Friday, September 24, 2010

For All the Saints

When we bought the house where we've raised the Boys it needed to be updated. Its bones were good, but the sprawling first floor was covered in '70s green shag carpet, and the previous owner had inexplicably painted every inch of woodwork black. Decades of dust had settled in the ripples of the stucco walls, the ones we compared to meringue or stalactites depending on our mood.

Instead of updating immediately, though, we had babies. Boy#1 had his first birthday as we were moving into the house, and within four more years our family was complete. In those chaotic years of gestation and toilet-training, we had neither the money nor the energy to commit to remodeling.

Sixteen years passed in a blur. We tore up the carpeting, hoping the hardwood underneath would be lovely. It wasn't. But always, as we waited for the right moment to remodel, we knew one thing: When we were ready to tear down that wall, we'd call Joe.

We had met Joe at church, where he always sat at the end of an aisle with Wanda. He winked at our Boys and teased them, by then more a litter of undisciplined puppies than children, and that was the first thing I liked about him. The better we got to know him, though, the more we appreciated his character.

Joe was not the guy the popular kids in town would have remodel their houses. He wasn't the trendy choice in contractor, not a guy who would smile and nod and wear polo shirts with his logo embroidered on a crest. Instead, Joe was a throwback to the days when carpenters carried their business around in an old pick-up truck. His word was his bond; he embodied character.

I'd spent years of kids' naptimes watching HGTV and as we walked through the house with Joe the first time I was full of ideas.

"I'd really like to put an oversized tub in this bathroom--can we do that? And a huge oak tree blew down on my parents' farm and my dad says he'll have it milled into boards--can we use them? And I want a window seat here, where we can have drawers to store games--would that work?"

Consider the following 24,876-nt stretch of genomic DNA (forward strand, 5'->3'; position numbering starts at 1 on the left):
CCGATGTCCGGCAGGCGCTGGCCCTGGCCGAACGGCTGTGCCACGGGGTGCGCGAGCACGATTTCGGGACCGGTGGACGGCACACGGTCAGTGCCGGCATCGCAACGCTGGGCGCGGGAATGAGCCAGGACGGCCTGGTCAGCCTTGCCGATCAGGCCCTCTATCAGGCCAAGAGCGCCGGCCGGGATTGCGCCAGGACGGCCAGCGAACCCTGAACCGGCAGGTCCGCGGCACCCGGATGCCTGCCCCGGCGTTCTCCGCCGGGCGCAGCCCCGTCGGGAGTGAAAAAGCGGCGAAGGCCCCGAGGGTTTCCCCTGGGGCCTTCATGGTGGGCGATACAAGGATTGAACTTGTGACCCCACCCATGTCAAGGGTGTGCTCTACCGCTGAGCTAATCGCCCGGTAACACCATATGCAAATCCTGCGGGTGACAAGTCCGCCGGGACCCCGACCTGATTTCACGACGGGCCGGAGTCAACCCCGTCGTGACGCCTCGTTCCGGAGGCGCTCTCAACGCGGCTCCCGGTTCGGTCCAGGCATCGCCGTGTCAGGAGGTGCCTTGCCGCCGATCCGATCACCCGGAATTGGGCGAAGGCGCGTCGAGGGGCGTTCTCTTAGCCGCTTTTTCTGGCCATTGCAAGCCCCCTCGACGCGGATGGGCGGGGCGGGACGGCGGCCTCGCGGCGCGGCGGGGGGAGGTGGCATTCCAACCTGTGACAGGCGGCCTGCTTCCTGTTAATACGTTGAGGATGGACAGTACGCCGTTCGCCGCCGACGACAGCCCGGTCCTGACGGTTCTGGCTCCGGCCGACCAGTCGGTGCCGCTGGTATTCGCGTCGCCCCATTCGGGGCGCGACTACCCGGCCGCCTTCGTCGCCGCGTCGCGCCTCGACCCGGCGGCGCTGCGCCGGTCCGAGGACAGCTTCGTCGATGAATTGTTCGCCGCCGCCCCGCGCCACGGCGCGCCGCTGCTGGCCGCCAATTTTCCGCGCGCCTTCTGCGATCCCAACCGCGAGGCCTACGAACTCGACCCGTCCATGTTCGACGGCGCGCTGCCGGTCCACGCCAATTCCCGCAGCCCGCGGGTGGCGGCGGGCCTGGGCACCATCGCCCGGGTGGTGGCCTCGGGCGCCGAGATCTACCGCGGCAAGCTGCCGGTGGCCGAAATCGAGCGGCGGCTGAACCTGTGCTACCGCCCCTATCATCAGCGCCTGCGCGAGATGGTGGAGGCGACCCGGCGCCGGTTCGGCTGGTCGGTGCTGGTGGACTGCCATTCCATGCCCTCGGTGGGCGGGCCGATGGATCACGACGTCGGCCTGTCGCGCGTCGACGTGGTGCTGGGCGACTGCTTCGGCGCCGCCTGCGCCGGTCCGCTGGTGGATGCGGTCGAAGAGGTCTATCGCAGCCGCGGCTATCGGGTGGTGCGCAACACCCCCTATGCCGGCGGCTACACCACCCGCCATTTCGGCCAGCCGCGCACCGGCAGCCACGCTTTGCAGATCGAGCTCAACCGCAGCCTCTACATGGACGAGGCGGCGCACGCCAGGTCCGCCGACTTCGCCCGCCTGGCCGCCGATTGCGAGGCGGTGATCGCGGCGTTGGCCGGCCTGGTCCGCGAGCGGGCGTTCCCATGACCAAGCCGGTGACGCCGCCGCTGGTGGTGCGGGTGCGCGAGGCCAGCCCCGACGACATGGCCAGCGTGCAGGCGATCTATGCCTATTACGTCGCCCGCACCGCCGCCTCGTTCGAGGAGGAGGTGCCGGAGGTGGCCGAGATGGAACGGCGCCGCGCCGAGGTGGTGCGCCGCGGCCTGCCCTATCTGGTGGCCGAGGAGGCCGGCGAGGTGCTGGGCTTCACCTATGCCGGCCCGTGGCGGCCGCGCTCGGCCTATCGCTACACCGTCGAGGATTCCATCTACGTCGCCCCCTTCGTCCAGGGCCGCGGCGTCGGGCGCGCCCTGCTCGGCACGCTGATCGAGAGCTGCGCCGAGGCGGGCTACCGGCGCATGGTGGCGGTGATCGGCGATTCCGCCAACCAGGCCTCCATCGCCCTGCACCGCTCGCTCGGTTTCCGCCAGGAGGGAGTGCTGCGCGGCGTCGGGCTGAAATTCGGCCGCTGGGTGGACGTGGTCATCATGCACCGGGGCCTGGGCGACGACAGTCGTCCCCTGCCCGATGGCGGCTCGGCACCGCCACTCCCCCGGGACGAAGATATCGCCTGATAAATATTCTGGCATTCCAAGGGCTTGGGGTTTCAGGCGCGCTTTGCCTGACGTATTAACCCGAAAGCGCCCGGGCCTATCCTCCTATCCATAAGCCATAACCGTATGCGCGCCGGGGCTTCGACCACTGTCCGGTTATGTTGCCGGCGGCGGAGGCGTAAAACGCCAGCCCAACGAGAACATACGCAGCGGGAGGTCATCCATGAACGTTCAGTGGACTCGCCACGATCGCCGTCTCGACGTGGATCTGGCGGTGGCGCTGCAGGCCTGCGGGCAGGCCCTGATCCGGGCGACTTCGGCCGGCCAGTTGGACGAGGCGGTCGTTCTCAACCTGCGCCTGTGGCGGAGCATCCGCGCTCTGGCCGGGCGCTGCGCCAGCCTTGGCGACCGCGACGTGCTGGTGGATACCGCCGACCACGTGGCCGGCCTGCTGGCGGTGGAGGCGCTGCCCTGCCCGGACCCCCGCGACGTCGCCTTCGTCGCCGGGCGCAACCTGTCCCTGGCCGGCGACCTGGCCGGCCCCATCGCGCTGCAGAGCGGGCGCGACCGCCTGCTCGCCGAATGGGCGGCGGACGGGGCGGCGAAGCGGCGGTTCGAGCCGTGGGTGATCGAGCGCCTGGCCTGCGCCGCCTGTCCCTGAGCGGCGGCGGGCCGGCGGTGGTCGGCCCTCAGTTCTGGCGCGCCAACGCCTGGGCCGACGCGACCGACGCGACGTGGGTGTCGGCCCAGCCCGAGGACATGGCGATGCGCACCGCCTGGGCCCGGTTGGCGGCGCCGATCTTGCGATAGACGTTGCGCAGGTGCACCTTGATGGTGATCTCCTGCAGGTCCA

Joe walked silently behind us, arms folded, toothpick sticking out of the corner of his mouth, and kept track of my dreams.

Soon he installed his air compressor in the basement and his table saw in the living room and went to work. For the better part of a year he was practically part of our family--he would arrive and strap on his carpenter's apron just as we were leaving for the day. We got home from work to see our dream house materializing through the sawdust and paint fumes.

Joe was perfectly fine at the meatball carpentry needed to reconstruct the rooms that had been gutted of their lath and plaster. But when it came to finishing, he was an artist. He suggested lining the closet in our bedroom with cedar, and the smell of the mountains greeted me when I opened the door. He used Dad's wide oak boards to wrap entryways and now they remind me of the creek where I grew up every time I walk through them.

Beyond his artistry with wood, though, Joe was an honest, decent, admirable man who built those qualities into the houses he renovated. He loved having his daughter as his right-hand man, and I loved watching them sitting on a step and talking quietly as they drank their afternoon Mountain Dew . I loved that my family's home was being transformed by a man who loved his family so very much.

Our house was one of the final major projects Joe completed. A few months after he moved his tools off the porch for the final time, failing kidneys robbed him of  the strength and stamina he needed to do his work. Two weeks ago he suffered a major stroke.

Today I'll play the piano at Joe's funeral, new arrangements of old hymns. I know he's working at the side of the Master, whistling as they build mansions in heaven.

I can't wait to see what he's done with them.


  1. I can't wait either. Beautifully written Sara.

  2. Sara this made me cry. I have such fond memories of Joe (Wanda too) from growing up at the Winfield church. Thanks for sharing this.